My ears are always open to groups focused on PEACEFULLY changing the system, especially a group looking to abolish partisan politics (which I truly feel is the root of the majority of our problems). I would even be willing to step outside my comfort zone and interact with other people face to face, which seldom few things in life could ever entice me to do voluntarily. I have yet to find a group though that isn't just aimed towards "training" for some kind of armed revolution/apocalyptic scenario. Now I will probably be asked why I don't start a group myself. Who would join? Not in fantasy "if you can dream it you can achieve it" land, but in the real world. Why would anyone listen to me? I'm an unattractive societal reject who has unpopular views. I would have about as much luck in finding people willing to even listen with an open mind, much less start a group with me, as "the end is near" people holding signs on the corner. I'm not delusional about how people view me, but I still don't feel I should actively contribute to the problem, even if I haven't *yet* figured out what kind of positive impact I can make towards a solution.
02-24-2016 05:13 AM
Kiwibird08
Quote:
Originally Posted by VeggieSince88 View Post
Interesting choice of words. I've never heard anyone say they're contentious about objecting to our political system. I've heard of conscientious objectors, but not contentious ones.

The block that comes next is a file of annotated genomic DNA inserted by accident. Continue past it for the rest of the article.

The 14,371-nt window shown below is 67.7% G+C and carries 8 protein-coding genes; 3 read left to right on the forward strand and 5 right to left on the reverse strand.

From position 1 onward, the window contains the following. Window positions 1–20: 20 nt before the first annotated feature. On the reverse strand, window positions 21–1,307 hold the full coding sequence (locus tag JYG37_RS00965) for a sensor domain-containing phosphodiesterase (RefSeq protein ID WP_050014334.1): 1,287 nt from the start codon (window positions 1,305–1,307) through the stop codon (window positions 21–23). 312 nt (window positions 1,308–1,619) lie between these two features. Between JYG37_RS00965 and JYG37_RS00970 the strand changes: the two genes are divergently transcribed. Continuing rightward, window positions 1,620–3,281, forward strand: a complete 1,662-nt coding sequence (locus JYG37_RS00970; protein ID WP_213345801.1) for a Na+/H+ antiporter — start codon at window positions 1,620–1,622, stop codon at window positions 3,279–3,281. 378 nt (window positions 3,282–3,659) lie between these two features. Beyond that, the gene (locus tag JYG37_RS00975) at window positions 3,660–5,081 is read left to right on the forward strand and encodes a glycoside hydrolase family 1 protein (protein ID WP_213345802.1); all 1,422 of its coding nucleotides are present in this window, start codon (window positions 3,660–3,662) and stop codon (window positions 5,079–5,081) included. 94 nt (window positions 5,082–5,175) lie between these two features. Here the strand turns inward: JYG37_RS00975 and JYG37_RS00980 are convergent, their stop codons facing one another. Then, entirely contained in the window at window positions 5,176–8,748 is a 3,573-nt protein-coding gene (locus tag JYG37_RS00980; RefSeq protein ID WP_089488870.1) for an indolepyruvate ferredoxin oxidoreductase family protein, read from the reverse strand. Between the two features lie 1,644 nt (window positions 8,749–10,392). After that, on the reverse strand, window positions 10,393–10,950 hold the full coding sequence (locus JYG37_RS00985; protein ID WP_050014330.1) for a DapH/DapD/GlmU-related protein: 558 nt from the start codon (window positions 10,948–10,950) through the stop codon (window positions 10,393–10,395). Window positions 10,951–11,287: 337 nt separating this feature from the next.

Must have been autocorrect!
02-23-2016 11:31 PM
VeggieSince88
Quote:
Originally Posted by Kiwibird08 View Post
I guess one could say I contentiously object to participating in our political system as-is.
Interesting choice of words. I've never heard anyone say they're contentious about objecting to our political system. I've heard of conscientious objectors, but not contentious ones.
02-23-2016 11:26 PM
Beautiful Joe
Quote:
Originally Posted by Kiwibird08 View Post
Thank you for understanding. I don't care if anyone agrees with me, but I since we're all stating opinions here, I'm stating mine just like everybody else.

I am not ill informed, ignorant or too lazy to vote. I have a unique perspective on the political system. I believe very, very few (if any) politicians (regardless of party or leanings) serve their entire term(s) making their political decisions based on what's ACTUALLY best for the majority of the public without a hint of self serving abuse of power that favors themselves or their "cronies". Anyone who believes otherwise is perhaps a tad naive. Whether or not someone is "ok" with that kind of behavior is their opinion, but I know I'm not.

I guess one could say I contentiously object to participating in our political system as-is. Politicians are self serving, voters are self serving, corruption proliferates under this system and very few people are actually trying to look at what is good for the whole of the country (or state or city), not just themselves or their inner circle (no matter how they'd like to spin it to seem like what will serve them best will serve the majority best, even when it doesn't). As the own saying goes, the fish rots from the head.
So, what are you doing to change the situation? (Because I think that abstaining isn't going to change things one iota.)
02-23-2016 10:34 PM
Kiwibird08
Quote:
Originally Posted by silva View Post
I have different political views than you, but I want to say I wish more people gave it the respectful thought that you do, as well being open to discussion. I try and listen to political radio talk and can't stomach the divisive hate so many people express against all who feel differently.
We can't have freedom if we can't respect that we're not same
Thank you for understanding. I don't care if anyone agrees with me, but I since we're all stating opinions here, I'm stating mine just like everybody else.